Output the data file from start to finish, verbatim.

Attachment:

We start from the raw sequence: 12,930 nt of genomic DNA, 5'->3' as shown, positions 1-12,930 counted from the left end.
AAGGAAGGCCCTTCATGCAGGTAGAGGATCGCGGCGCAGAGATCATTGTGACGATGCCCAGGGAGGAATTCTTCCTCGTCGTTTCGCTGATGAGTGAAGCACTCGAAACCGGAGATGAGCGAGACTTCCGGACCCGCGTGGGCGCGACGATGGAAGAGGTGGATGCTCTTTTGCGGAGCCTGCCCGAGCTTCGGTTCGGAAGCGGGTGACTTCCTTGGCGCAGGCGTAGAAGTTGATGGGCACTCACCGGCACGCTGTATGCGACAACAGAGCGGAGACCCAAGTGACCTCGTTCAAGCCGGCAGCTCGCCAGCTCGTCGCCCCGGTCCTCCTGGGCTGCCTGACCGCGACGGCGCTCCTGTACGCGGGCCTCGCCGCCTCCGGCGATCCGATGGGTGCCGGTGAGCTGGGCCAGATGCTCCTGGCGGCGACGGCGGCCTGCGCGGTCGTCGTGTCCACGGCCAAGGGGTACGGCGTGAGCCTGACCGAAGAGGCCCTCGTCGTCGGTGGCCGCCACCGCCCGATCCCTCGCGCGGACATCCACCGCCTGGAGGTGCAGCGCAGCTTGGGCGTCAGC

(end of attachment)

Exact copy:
We start from the raw sequence: 12,930 nt of genomic DNA, 5'->3' as shown, positions 1-12,930 counted from the left end.
AAGGAAGGCCCTTCATGCAGGTAGAGGATCGCGGCGCAGAGATCATTGTGACGATGCCCAGGGAGGAATTCTTCCTCGTCGTTTCGCTGATGAGTGAAGCACTCGAAACCGGAGATGAGCGAGACTTCCGGACCCGCGTGGGCGCGACGATGGAAGAGGTGGATGCTCTTTTGCGGAGCCTGCCCGAGCTTCGGTTCGGAAGCGGGTGACTTCCTTGGCGCAGGCGTAGAAGTTGATGGGCACTCACCGGCACGCTGTATGCGACAACAGAGCGGAGACCCAAGTGACCTCGTTCAAGCCGGCAGCTCGCCAGCTCGTCGCCCCGGTCCTCCTGGGCTGCCTGACCGCGACGGCGCTCCTGTACGCGGGCCTCGCCGCCTCCGGCGATCCGATGGGTGCCGGTGAGCTGGGCCAGATGCTCCTGGCGGCGACGGCGGCCTGCGCGGTCGTCGTGTCCACGGCCAAGGGGTACGGCGTGAGCCTGACCGAAGAGGCCCTCGTCGTCGGTGGCCGCCACCGCCCGATCCCTCGCGCGGACATCCACCGCCTGGAGGTGCAGCGCAGCTTGGGCGTCAGC